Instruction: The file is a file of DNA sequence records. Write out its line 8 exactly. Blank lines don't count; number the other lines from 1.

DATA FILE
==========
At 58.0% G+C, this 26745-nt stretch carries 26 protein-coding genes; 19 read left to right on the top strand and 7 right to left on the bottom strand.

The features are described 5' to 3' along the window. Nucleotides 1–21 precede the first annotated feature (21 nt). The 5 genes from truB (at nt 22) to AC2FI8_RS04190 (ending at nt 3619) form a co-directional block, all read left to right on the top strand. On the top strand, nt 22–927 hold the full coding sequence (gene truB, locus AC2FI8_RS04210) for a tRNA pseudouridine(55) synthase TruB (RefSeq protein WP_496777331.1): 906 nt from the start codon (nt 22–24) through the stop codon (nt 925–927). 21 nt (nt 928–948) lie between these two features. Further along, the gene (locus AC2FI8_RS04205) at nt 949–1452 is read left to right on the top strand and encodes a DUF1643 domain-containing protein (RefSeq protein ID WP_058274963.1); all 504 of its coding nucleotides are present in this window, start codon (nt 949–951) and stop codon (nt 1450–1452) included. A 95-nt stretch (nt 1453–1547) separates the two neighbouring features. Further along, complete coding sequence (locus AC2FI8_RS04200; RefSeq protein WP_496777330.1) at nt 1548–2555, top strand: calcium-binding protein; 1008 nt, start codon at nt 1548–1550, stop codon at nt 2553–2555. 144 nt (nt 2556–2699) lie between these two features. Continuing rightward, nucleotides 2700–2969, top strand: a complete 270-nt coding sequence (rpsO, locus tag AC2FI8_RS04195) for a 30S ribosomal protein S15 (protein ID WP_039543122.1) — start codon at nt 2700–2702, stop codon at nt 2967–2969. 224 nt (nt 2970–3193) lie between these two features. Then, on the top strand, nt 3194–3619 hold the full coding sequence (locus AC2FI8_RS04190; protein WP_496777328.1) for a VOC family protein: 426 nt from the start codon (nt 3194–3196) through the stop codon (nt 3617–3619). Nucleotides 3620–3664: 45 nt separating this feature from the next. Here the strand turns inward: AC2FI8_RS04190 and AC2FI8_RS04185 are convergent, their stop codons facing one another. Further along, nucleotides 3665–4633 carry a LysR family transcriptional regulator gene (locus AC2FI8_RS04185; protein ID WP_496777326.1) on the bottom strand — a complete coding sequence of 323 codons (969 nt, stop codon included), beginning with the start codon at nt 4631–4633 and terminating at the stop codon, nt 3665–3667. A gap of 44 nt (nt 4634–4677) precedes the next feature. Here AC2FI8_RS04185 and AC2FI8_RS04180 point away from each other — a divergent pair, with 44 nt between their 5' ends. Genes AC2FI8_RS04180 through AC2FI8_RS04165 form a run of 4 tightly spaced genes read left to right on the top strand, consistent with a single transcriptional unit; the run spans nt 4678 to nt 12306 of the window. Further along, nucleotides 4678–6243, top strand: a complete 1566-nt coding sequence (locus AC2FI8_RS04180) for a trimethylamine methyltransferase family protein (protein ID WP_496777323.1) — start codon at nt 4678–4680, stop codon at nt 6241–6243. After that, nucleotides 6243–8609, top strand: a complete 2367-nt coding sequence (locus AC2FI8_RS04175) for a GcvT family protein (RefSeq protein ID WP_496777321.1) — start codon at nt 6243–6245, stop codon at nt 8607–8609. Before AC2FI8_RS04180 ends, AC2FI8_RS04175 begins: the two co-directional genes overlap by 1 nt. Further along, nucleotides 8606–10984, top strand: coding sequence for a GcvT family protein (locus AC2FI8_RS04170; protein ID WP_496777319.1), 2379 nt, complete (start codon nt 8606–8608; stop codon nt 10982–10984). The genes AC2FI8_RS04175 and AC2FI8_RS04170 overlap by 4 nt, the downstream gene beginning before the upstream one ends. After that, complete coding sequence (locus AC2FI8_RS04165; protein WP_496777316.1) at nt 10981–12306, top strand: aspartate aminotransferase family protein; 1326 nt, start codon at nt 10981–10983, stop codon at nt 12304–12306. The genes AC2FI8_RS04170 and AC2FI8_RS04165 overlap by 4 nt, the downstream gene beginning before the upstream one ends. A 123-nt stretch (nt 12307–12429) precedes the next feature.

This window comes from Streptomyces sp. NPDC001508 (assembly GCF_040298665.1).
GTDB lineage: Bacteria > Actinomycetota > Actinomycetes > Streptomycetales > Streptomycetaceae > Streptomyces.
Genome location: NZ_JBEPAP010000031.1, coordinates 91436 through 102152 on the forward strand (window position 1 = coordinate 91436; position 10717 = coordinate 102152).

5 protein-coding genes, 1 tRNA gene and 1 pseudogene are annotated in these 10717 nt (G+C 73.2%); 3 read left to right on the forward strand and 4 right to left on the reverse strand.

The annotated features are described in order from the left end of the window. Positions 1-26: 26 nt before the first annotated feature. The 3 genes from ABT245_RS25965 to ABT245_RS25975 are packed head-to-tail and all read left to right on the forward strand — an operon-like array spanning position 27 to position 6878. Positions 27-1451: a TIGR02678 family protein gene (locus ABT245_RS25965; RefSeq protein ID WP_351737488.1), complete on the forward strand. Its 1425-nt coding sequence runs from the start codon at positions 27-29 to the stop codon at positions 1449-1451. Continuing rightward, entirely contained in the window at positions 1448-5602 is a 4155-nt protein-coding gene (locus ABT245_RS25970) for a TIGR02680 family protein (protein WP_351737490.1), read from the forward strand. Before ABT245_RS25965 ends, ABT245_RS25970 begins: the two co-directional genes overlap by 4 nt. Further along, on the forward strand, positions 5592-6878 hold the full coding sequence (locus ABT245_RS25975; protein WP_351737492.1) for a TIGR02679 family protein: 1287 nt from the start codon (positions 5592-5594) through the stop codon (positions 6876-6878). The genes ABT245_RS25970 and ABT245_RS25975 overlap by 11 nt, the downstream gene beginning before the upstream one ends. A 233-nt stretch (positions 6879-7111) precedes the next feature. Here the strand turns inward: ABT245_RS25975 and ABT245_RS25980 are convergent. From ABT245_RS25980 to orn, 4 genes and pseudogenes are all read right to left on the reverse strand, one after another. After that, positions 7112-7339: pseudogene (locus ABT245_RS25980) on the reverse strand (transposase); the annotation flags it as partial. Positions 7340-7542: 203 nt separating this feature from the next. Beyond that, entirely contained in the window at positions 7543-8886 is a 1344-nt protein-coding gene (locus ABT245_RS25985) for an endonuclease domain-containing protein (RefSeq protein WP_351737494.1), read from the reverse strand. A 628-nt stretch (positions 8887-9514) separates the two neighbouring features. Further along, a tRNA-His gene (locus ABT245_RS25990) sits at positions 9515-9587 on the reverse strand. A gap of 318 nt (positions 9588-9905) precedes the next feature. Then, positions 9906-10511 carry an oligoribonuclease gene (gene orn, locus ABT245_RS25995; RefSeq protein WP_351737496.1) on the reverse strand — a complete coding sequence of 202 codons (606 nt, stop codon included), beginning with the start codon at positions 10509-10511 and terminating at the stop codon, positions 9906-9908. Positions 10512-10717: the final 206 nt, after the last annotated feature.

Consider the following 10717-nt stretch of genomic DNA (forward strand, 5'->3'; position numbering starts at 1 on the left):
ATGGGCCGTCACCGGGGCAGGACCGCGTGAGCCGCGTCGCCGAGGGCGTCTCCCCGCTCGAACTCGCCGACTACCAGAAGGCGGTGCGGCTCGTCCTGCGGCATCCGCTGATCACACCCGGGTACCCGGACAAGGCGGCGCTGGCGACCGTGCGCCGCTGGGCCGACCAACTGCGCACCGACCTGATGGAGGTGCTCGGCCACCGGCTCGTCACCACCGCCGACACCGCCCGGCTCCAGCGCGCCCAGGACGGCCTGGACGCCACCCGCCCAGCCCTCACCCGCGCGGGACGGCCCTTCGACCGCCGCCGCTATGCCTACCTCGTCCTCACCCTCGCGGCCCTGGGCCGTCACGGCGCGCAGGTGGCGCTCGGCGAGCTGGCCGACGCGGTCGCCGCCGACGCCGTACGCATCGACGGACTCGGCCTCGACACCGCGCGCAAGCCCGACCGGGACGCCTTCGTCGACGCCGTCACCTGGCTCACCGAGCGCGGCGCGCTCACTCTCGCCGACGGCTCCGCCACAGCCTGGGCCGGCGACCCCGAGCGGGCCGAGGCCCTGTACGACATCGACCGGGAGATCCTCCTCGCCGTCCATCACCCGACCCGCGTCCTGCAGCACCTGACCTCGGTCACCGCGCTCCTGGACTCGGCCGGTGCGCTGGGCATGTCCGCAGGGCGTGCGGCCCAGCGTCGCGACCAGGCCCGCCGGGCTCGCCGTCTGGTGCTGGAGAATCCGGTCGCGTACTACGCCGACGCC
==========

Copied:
Consider the following 10717-nt stretch of genomic DNA (forward strand, 5'->3'; position numbering starts at 1 on the left):